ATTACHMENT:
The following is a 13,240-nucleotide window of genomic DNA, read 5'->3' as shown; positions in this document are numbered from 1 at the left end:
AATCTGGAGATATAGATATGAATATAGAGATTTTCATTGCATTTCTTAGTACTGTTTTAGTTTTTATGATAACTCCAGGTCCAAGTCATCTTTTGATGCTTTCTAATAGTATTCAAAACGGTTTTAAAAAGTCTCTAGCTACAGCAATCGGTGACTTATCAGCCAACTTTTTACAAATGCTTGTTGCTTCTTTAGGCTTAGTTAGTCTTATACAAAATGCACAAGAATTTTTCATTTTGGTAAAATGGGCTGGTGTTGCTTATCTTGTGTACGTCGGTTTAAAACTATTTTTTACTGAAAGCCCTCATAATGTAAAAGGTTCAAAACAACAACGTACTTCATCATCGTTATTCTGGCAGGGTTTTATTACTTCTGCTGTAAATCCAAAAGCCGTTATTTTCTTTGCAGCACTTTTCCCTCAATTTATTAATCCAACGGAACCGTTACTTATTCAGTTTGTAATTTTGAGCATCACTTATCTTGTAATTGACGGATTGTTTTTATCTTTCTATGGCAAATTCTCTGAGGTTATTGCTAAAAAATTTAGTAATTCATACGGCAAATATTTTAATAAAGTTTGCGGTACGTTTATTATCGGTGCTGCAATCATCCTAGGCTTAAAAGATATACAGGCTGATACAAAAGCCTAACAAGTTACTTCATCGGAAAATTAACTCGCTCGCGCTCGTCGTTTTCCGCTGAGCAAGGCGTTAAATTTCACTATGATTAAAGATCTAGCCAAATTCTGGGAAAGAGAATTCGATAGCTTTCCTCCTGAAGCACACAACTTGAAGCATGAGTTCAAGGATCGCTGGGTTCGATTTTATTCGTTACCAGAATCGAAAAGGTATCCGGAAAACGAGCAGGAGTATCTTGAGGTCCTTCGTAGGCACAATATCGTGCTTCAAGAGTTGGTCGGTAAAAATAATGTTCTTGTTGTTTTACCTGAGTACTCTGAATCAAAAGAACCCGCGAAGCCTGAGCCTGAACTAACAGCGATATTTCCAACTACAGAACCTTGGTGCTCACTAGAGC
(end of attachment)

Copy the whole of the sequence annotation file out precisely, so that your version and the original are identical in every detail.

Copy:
The following is a 13,240-nucleotide window of genomic DNA, read 5'->3' as shown; positions in this document are numbered from 1 at the left end:
AATCTGGAGATATAGATATGAATATAGAGATTTTCATTGCATTTCTTAGTACTGTTTTAGTTTTTATGATAACTCCAGGTCCAAGTCATCTTTTGATGCTTTCTAATAGTATTCAAAACGGTTTTAAAAAGTCTCTAGCTACAGCAATCGGTGACTTATCAGCCAACTTTTTACAAATGCTTGTTGCTTCTTTAGGCTTAGTTAGTCTTATACAAAATGCACAAGAATTTTTCATTTTGGTAAAATGGGCTGGTGTTGCTTATCTTGTGTACGTCGGTTTAAAACTATTTTTTACTGAAAGCCCTCATAATGTAAAAGGTTCAAAACAACAACGTACTTCATCATCGTTATTCTGGCAGGGTTTTATTACTTCTGCTGTAAATCCAAAAGCCGTTATTTTCTTTGCAGCACTTTTCCCTCAATTTATTAATCCAACGGAACCGTTACTTATTCAGTTTGTAATTTTGAGCATCACTTATCTTGTAATTGACGGATTGTTTTTATCTTTCTATGGCAAATTCTCTGAGGTTATTGCTAAAAAATTTAGTAATTCATACGGCAAATATTTTAATAAAGTTTGCGGTACGTTTATTATCGGTGCTGCAATCATCCTAGGCTTAAAAGATATACAGGCTGATACAAAAGCCTAACAAGTTACTTCATCGGAAAATTAACTCGCTCGCGCTCGTCGTTTTCCGCTGAGCAAGGCGTTAAATTTCACTATGATTAAAGATCTAGCCAAATTCTGGGAAAGAGAATTCGATAGCTTTCCTCCTGAAGCACACAACTTGAAGCATGAGTTCAAGGATCGCTGGGTTCGATTTTATTCGTTACCAGAATCGAAAAGGTATCCGGAAAACGAGCAGGAGTATCTTGAGGTCCTTCGTAGGCACAATATCGTGCTTCAAGAGTTGGTCGGTAAAAATAATGTTCTTGTTGTTTTACCTGAGTACTCTGAATCAAAAGAACCCGCGAAGCCTGAGCCTGAACTAACAGCGATATTTCCAACTACAGAACCTTGGTGCTCACTAGAGC